I don't see it being that big of a deal to be close to perfect. Simply not really bad will 98% of the time result in same life of components.
The most unbalanced ones I typically get in will hang about 2-3 inches lower on a nail or as they go back and forth you can see them favor one side.

It is also very worth noting that VERY often you will see a large noticeable difference in felt vibration by just rotating blade 180 on the blade adapter.
This rules out balance for the most part.
Of course an out of balance one should be amplified one way and reduced the other but the fact that even with only a slightly out of balance blade that there is such a difference tells me there is more to it with mounting and center hole fit etc.

The first time I show someone this in person they are always amazed.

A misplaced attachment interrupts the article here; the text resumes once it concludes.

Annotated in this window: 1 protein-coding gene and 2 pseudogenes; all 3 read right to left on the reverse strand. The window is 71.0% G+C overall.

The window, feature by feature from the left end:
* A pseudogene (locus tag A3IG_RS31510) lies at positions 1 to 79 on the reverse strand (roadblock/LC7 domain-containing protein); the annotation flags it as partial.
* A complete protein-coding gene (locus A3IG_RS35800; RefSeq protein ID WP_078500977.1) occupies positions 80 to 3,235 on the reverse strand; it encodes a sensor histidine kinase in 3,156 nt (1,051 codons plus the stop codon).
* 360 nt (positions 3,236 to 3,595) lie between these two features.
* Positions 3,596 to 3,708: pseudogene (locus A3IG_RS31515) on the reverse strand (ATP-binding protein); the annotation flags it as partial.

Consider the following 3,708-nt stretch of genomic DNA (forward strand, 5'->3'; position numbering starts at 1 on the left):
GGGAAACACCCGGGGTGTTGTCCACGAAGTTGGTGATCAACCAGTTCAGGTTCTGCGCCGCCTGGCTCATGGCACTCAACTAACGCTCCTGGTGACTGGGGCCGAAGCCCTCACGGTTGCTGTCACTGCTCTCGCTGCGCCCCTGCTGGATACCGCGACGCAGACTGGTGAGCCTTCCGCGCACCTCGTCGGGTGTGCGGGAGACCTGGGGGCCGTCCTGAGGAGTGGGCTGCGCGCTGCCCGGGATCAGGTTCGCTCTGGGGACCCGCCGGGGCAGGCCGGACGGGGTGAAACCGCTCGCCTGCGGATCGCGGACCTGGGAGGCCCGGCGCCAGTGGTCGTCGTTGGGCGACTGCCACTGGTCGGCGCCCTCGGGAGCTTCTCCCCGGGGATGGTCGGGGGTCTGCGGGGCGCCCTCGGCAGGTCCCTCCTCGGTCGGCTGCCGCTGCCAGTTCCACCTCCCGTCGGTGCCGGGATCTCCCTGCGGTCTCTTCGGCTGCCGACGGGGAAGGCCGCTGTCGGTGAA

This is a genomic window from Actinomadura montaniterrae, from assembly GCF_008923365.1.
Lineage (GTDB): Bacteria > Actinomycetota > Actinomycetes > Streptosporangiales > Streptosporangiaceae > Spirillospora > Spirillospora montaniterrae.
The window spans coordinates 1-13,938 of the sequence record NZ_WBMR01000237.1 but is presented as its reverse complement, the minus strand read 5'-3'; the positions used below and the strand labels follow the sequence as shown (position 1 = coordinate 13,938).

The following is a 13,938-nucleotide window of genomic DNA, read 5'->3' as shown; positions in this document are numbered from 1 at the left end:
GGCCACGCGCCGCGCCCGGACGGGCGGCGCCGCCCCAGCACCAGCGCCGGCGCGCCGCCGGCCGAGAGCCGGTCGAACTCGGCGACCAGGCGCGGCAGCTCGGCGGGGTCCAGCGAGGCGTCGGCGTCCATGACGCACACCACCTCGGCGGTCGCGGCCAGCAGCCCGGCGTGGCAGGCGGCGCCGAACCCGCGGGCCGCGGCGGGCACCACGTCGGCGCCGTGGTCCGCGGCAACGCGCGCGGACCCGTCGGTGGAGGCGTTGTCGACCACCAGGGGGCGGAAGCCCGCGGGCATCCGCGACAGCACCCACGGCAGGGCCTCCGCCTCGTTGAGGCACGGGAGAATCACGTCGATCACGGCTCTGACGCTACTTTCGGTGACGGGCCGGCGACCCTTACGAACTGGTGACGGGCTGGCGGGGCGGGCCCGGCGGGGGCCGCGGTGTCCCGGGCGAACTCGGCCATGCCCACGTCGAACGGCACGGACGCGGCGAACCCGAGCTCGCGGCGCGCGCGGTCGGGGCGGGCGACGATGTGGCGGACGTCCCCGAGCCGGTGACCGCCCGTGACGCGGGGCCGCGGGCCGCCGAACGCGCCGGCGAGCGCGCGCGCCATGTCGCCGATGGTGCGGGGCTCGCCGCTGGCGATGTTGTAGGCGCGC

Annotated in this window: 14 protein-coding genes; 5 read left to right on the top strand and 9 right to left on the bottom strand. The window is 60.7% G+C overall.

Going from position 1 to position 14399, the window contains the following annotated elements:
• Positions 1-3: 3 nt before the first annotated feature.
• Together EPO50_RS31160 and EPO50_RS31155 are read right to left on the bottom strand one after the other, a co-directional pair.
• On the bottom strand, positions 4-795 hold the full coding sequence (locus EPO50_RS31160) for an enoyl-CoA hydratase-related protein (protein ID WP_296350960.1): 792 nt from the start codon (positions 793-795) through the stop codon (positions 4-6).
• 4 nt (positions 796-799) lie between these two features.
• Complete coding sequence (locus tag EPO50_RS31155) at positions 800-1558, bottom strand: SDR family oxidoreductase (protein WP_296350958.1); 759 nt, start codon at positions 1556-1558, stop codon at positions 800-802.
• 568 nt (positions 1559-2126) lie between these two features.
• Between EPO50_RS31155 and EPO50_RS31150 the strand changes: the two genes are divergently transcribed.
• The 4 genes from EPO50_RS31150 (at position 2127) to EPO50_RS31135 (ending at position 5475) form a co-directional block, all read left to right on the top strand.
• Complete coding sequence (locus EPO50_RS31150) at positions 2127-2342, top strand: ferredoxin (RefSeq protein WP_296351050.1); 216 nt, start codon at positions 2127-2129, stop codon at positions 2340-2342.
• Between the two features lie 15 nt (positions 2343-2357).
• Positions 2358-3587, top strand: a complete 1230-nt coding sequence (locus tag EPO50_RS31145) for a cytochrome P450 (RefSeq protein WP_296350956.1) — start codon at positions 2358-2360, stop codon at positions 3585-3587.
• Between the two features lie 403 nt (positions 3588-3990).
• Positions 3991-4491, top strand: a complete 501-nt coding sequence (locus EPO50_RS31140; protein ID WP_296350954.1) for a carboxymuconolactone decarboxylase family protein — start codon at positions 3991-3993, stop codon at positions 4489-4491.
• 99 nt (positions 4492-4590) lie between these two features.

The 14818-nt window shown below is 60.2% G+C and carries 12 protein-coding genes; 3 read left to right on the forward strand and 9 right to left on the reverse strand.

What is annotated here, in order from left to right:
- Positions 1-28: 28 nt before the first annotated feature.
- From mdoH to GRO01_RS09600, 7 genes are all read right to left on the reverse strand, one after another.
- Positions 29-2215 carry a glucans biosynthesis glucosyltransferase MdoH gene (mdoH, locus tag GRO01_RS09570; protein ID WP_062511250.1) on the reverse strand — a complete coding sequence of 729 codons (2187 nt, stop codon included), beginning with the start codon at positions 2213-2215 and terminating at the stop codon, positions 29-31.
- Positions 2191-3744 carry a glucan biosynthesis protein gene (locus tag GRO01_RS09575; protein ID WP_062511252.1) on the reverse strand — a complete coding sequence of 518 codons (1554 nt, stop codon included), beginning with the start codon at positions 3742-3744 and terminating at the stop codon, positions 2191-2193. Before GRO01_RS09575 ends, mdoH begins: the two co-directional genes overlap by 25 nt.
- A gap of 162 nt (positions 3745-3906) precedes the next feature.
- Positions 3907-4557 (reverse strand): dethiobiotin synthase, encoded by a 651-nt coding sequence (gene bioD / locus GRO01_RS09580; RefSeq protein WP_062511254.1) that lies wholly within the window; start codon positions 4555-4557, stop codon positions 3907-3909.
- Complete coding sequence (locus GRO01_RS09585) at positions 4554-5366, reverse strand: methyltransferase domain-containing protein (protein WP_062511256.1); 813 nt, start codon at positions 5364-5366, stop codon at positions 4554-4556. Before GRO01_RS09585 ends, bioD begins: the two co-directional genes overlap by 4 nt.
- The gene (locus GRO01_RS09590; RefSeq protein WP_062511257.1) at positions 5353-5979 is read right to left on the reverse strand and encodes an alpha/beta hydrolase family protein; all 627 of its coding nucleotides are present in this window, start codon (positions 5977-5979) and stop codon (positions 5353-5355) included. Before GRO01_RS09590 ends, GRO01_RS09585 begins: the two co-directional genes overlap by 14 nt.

I start it and tell them to hold the handle and feel it. Then I turn it off, loosen the bolt and rotate the blade 180 and tighten it back and have them feel the handle then.
Most are no difference but some are really distinct.
 

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I bought a used Magna Matic and it's ridiculously sensitive. Unless the blade center hole is a precision or interference fit onto the spindle boss there is I see no reason to keep grinding off weight until the blade sits perfectly horizontal when it's on the balancer. A few degrees off horizontal is fine.

I used to use a motorcycle tire balancer for balancing my mower blades and it too was incredibly sensitive. The only reason I got rid of it was that it took up too much space.

That being said, the worst 'vibrating' deck I had was due to a primary belt that had a worn section. The deck would move forward and backward about 1/4" or so. Really caused a lot of noise and harmonics.